Like this comment
Posted by Parthena
a resident of Barron Park
on Apr 1, 2011 at 9:40 pm

I love the Dish. I was visiting the area 23 years ago and that place was one of the reasons I've moved to Palo Alto. Fewer people back then, no asphalt on the trails, no security, and you could explore every hidden place. The oak trees are so beautiful every season. This year is particularly beautiful thanks to the rainfall. I love seeing the young cattle, and I am not vegetarian! Thanks for the article!

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Posted by Moo
a resident of Woodside
on Apr 2, 2011 at 7:56 pm

I agree with most, I love seeing the cows, last week one was actually sprawled out in the middle of the trail @ Alpine side. Am I the only one that talks to them :>) I'm very saddened to find out they'll be slaughtered. All that aside, the Dish is very special to me, makes me feel alive, so good to be out in the wide open space with those unbeatable views.

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Posted by Chris Zaharias
a resident of Crescent Park
on Apr 3, 2011 at 7:50 am

I really enjoy a good bacon double cheeseburger every now & then. As for hiking, I much prefer going further up into the hills. Ever since Cow Hill was turned into a heavily-guarded concrete-only walking trail, I lost interest.

Like this comment
Posted by Miss the old Dish
a resident of Midtown
on Apr 3, 2011 at 1:35 pm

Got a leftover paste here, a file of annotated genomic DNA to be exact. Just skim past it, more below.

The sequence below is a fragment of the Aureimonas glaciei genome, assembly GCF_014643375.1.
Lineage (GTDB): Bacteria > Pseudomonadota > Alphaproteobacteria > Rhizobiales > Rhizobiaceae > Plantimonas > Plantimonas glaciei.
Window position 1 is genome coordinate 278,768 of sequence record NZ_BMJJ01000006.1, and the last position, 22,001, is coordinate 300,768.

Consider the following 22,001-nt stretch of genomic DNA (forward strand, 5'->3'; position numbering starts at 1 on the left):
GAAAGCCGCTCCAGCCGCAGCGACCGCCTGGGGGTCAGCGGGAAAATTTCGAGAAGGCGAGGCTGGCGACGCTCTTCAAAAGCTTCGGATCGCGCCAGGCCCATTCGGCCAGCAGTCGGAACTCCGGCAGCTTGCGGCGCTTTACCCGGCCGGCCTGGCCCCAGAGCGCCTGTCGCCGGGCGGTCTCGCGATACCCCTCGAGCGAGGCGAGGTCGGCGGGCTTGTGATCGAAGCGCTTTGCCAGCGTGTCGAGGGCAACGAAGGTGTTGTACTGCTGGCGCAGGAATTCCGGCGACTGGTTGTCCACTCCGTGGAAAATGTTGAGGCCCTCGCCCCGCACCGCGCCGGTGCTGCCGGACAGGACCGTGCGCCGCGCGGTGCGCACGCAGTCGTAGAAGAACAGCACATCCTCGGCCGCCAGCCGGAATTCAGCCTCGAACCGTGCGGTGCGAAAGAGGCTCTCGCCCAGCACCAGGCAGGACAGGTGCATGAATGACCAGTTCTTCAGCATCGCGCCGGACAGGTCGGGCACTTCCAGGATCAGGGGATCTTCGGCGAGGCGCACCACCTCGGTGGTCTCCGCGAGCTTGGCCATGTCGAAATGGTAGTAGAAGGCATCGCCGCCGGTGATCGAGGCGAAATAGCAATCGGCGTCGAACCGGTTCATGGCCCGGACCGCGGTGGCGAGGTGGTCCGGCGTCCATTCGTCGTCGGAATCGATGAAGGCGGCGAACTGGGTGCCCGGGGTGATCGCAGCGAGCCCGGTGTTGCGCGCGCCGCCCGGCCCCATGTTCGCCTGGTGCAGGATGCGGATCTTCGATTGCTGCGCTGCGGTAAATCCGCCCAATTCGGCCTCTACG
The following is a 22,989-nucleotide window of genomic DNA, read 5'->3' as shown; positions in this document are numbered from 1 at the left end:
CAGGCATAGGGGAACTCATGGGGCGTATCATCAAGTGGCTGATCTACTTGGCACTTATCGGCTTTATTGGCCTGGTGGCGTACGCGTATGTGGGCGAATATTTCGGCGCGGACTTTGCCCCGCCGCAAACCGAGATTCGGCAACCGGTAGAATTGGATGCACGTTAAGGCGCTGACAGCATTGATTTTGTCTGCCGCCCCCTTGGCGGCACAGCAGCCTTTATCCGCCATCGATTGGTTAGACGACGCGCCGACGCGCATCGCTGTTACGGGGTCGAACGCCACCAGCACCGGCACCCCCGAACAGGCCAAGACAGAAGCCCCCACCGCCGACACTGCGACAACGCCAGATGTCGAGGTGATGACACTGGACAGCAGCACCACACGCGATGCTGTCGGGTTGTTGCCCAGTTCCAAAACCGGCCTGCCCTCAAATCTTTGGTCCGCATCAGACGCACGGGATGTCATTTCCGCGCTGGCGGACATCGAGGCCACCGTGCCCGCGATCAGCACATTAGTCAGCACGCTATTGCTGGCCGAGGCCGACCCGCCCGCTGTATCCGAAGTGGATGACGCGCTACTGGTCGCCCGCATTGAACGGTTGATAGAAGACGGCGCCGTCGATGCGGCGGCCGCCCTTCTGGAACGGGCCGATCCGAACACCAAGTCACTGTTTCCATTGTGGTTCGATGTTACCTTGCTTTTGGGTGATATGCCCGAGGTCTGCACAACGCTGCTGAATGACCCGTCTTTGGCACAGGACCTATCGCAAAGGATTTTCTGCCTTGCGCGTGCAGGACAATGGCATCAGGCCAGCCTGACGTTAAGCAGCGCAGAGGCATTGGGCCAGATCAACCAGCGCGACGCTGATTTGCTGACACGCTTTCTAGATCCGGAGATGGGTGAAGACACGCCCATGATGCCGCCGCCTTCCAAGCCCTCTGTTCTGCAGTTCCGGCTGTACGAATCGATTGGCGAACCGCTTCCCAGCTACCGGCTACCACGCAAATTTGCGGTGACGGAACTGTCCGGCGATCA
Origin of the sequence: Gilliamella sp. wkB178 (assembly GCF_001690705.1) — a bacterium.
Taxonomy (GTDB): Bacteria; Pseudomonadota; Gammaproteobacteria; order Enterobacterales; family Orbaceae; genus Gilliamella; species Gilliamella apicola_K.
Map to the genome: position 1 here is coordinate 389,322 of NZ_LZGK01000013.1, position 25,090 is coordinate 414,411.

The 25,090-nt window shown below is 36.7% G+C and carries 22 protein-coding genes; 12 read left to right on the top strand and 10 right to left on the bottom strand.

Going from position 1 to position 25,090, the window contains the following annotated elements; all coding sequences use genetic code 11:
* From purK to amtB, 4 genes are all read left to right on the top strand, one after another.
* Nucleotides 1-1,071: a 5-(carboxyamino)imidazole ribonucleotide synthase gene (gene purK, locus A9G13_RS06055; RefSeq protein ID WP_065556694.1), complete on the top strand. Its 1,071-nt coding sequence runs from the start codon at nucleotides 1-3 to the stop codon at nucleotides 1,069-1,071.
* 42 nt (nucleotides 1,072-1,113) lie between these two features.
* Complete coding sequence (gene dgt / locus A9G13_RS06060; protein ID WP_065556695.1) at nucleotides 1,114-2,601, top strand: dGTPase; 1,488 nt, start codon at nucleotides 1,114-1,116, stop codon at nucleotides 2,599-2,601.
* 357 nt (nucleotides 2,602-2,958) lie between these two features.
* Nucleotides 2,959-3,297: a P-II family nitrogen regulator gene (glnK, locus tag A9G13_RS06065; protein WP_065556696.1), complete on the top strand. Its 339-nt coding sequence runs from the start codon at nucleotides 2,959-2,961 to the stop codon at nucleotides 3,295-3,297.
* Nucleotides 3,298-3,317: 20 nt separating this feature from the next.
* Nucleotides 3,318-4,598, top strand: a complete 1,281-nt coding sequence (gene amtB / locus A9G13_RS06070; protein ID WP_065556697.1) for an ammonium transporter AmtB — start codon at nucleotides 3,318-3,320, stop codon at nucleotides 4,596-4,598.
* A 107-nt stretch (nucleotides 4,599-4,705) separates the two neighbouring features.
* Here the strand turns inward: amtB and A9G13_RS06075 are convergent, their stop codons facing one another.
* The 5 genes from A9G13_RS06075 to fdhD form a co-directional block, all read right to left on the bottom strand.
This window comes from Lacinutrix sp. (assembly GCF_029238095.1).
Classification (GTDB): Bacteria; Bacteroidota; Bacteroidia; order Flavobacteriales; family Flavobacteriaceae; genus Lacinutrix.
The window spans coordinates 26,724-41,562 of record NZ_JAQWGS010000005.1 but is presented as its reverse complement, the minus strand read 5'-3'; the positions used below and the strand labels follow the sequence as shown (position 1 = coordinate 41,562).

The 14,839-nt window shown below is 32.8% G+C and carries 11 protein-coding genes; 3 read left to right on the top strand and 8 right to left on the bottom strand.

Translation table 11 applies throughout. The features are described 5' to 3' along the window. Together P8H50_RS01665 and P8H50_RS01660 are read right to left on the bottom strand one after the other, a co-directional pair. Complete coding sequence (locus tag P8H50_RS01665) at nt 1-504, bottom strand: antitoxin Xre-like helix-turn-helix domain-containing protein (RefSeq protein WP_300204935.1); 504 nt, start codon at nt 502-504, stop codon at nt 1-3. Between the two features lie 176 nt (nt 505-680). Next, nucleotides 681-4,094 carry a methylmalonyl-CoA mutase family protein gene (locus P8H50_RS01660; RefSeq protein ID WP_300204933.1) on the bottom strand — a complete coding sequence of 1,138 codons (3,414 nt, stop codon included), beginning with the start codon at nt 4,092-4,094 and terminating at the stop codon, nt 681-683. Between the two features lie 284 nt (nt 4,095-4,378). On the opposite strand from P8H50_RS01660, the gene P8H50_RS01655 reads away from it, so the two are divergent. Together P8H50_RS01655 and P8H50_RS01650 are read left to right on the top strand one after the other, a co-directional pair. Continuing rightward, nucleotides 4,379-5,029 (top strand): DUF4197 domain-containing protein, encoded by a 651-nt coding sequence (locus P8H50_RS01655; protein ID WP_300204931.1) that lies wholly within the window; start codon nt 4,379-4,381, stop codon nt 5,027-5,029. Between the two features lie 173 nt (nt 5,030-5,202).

I agree with the above about Stanford having paved paradise. I spent so much time running there in the 80's. I loved being able to cross under 280 and run with my dog out to Felt Lake. There were far fewer people, nothing was paved and you could really enjoy all the trails. It's still pretty, but nothing like the escape it used to be.

Like this comment
Posted by Wheelchair hiker
a resident of Barron Park
on Apr 4, 2011 at 3:37 pm

Does anyone know of a similar length hike near Palo Alto that will allow someone in a wheelchair? Used to love the dish, but can't push up the grade in a wheelchair. Thank you.

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Posted by Moooraaraa
a resident of Barron Park
on Apr 14, 2011 at 1:46 pm

Personally, it makes me sad to see any resource that can feed people lay wasted. Whether a garden overtaken by weeds, orchard unwatered, or grassy field sitting dormant. I enjoy knowing that the Dish is being used to feed cows, to eat feed people. The cows seem pretty happy to me.

Like this comment
Posted by Moo2
a resident of Barron Park
on Apr 15, 2011 at 7:47 pm

I am also sad to think that the cows are on their way to slaughter. I always enjoy seeing them as I run the DISH...

Like this comment
Posted by Viking staff writer
a resident of Palo Alto High School
on Apr 27, 2011 at 12:51 pm

If anyone is thinking of trying hiking or backpacking, check out this story which was published in the high school sports magazine, The Viking.

Web Link